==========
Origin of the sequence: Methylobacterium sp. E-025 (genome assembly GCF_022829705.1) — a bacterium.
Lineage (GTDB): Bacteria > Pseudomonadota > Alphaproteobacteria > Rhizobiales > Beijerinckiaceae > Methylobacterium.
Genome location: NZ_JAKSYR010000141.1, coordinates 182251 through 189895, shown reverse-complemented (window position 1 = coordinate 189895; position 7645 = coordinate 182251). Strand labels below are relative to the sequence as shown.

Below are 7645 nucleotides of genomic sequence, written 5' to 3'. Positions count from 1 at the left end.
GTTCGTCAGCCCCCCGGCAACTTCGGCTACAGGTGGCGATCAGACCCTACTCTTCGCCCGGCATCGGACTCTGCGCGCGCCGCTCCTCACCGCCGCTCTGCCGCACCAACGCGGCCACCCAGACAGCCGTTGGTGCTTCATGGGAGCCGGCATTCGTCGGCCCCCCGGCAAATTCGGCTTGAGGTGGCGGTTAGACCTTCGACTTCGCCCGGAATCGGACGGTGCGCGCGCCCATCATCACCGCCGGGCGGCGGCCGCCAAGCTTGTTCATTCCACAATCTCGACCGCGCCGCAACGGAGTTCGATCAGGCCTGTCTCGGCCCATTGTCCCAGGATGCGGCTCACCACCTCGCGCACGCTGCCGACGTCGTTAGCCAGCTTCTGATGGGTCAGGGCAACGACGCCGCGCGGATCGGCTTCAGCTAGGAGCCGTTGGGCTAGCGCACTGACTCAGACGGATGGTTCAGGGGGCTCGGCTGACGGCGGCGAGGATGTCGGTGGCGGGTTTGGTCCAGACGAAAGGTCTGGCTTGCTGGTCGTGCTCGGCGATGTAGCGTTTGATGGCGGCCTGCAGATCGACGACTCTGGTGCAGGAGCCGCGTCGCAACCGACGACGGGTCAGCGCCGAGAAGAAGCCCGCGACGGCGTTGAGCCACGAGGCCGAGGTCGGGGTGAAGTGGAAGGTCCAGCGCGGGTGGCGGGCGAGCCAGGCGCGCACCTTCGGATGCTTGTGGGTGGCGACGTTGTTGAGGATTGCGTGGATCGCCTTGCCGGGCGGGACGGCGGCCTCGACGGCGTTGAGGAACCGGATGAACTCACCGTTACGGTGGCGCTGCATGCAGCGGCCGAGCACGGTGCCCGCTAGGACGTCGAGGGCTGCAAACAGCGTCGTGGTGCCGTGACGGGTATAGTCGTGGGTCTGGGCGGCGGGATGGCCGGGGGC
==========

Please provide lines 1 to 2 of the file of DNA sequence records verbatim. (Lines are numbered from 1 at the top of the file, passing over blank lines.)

Origin of the sequence: Methylobacterium sp. E-025 (genome assembly GCF_022829705.1) — a bacterium.
Lineage (GTDB): Bacteria > Pseudomonadota > Alphaproteobacteria > Rhizobiales > Beijerinckiaceae > Methylobacterium.